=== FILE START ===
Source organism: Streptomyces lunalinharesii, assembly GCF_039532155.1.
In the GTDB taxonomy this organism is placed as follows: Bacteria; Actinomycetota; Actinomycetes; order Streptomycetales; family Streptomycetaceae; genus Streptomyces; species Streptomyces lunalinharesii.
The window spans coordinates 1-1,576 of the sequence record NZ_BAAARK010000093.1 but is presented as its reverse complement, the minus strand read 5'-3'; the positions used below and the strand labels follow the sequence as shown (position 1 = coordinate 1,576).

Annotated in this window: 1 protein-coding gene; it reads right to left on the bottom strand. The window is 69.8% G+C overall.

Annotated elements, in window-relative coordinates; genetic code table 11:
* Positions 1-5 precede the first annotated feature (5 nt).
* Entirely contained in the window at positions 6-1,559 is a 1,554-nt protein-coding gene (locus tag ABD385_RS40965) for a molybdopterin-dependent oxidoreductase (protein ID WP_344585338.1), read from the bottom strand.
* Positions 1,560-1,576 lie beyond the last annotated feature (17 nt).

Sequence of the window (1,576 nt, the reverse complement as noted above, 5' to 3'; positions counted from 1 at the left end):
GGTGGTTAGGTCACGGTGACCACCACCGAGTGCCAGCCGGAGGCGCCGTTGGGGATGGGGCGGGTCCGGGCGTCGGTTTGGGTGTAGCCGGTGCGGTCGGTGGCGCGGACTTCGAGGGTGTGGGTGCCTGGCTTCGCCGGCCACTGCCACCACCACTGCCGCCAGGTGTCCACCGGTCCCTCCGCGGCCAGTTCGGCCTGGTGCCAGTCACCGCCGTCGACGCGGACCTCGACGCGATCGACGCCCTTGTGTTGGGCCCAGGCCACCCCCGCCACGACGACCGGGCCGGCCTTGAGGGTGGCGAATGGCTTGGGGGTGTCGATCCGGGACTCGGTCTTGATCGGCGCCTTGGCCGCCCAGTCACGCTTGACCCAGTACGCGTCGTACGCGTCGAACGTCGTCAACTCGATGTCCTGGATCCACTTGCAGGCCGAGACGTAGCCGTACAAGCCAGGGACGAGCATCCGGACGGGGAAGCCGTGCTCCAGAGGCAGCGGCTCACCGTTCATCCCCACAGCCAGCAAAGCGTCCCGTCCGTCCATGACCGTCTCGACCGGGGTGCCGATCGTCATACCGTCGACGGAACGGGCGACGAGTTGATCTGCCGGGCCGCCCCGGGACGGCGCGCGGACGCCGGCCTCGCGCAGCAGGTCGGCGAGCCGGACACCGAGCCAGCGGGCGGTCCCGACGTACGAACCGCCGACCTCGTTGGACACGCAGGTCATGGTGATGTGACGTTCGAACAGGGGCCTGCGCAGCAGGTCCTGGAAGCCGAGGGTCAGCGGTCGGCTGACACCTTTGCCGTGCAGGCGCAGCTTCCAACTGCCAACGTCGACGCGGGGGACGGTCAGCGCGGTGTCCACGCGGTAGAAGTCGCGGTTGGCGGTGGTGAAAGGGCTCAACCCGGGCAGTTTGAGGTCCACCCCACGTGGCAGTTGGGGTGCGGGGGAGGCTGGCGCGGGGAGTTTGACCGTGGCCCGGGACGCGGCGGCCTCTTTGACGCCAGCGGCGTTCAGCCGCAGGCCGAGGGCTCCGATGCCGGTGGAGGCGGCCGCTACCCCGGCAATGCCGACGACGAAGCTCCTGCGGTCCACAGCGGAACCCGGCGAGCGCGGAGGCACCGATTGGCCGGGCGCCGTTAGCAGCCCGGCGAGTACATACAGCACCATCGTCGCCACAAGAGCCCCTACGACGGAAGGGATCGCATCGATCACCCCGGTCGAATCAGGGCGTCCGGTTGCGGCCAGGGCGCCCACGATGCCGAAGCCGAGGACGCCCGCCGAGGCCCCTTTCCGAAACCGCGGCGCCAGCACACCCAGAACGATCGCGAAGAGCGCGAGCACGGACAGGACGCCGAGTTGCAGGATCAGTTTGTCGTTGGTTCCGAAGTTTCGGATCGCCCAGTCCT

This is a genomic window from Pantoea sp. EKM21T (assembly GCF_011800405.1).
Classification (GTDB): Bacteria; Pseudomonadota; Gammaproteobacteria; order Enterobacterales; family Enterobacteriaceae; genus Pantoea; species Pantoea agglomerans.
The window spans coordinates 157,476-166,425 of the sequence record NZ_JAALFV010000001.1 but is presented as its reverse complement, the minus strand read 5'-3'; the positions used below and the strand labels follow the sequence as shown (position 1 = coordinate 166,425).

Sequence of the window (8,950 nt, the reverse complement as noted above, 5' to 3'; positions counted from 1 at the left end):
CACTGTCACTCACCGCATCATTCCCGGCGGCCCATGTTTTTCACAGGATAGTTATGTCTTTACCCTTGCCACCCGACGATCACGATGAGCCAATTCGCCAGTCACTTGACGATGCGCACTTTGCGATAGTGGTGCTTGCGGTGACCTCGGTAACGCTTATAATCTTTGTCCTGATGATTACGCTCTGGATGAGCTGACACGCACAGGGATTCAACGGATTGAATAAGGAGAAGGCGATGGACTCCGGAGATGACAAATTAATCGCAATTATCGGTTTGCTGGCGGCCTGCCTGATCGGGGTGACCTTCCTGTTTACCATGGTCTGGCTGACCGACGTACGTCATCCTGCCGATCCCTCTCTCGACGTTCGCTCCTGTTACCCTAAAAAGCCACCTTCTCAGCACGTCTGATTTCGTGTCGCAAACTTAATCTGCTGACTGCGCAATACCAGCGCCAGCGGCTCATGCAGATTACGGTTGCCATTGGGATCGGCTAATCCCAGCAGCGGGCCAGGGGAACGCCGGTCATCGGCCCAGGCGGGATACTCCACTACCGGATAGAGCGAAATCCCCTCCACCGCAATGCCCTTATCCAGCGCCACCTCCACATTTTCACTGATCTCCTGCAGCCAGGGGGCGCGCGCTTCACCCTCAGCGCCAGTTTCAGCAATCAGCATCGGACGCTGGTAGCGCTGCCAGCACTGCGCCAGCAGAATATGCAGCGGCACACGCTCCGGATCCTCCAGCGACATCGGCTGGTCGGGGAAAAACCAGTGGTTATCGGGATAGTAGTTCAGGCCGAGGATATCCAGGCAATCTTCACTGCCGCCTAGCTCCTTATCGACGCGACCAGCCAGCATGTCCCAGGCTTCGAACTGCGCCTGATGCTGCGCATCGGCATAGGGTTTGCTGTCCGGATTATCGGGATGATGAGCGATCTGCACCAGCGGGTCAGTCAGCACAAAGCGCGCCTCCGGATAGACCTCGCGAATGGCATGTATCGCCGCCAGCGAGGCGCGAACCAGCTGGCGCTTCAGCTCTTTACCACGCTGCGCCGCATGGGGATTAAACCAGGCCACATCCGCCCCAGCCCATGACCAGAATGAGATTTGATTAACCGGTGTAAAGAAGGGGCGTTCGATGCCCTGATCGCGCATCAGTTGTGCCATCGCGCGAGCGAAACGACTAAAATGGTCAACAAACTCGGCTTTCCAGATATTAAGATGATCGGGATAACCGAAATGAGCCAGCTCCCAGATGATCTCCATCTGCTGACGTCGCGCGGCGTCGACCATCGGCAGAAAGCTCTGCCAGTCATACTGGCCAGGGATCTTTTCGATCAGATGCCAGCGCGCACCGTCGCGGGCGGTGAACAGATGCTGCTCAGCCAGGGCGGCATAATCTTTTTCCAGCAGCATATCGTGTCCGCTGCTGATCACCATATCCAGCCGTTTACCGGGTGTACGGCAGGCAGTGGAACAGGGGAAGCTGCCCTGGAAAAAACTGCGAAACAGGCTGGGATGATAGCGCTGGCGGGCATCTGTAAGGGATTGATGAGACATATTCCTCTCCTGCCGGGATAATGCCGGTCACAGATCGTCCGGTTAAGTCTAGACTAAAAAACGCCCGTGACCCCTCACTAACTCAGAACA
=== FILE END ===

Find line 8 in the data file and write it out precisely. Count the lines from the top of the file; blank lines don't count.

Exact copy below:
* Positions 1,560-1,576 lie beyond the last annotated feature (17 nt).